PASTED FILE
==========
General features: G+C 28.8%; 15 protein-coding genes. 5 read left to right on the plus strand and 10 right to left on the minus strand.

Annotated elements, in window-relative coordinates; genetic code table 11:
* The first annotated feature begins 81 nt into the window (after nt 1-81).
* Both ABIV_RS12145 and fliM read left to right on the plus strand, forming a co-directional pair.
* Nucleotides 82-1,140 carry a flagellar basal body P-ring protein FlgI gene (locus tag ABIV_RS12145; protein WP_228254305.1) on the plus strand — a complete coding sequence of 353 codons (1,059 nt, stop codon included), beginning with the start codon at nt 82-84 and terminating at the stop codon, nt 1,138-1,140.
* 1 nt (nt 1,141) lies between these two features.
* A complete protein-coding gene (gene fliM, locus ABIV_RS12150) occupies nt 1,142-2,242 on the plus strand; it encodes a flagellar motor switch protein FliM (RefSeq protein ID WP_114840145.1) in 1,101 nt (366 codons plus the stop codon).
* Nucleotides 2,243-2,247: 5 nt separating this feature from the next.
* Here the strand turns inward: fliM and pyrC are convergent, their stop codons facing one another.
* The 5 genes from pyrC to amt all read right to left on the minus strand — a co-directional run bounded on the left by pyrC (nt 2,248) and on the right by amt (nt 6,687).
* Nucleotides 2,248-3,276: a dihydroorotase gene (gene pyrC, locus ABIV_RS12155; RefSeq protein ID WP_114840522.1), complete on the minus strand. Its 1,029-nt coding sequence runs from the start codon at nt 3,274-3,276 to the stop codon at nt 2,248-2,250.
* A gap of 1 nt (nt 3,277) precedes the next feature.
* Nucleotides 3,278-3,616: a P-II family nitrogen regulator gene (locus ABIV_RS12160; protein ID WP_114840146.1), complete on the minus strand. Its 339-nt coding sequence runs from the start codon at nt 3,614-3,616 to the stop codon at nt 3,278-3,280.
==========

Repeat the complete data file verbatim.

General features: G+C 28.8%; 15 protein-coding genes. 5 read left to right on the plus strand and 10 right to left on the minus strand.

Annotated elements, in window-relative coordinates; genetic code table 11:
* The first annotated feature begins 81 nt into the window (after nt 1-81).
* Both ABIV_RS12145 and fliM read left to right on the plus strand, forming a co-directional pair.
* Nucleotides 82-1,140 carry a flagellar basal body P-ring protein FlgI gene (locus tag ABIV_RS12145; protein WP_228254305.1) on the plus strand — a complete coding sequence of 353 codons (1,059 nt, stop codon included), beginning with the start codon at nt 82-84 and terminating at the stop codon, nt 1,138-1,140.
* 1 nt (nt 1,141) lies between these two features.
* A complete protein-coding gene (gene fliM, locus ABIV_RS12150) occupies nt 1,142-2,242 on the plus strand; it encodes a flagellar motor switch protein FliM (RefSeq protein ID WP_114840145.1) in 1,101 nt (366 codons plus the stop codon).
* Nucleotides 2,243-2,247: 5 nt separating this feature from the next.
* Here the strand turns inward: fliM and pyrC are convergent, their stop codons facing one another.
* The 5 genes from pyrC to amt all read right to left on the minus strand — a co-directional run bounded on the left by pyrC (nt 2,248) and on the right by amt (nt 6,687).
* Nucleotides 2,248-3,276: a dihydroorotase gene (gene pyrC, locus ABIV_RS12155; RefSeq protein ID WP_114840522.1), complete on the minus strand. Its 1,029-nt coding sequence runs from the start codon at nt 3,274-3,276 to the stop codon at nt 2,248-2,250.
* A gap of 1 nt (nt 3,277) precedes the next feature.
* Nucleotides 3,278-3,616: a P-II family nitrogen regulator gene (locus ABIV_RS12160; protein ID WP_114840146.1), complete on the minus strand. Its 339-nt coding sequence runs from the start codon at nt 3,614-3,616 to the stop codon at nt 3,278-3,280.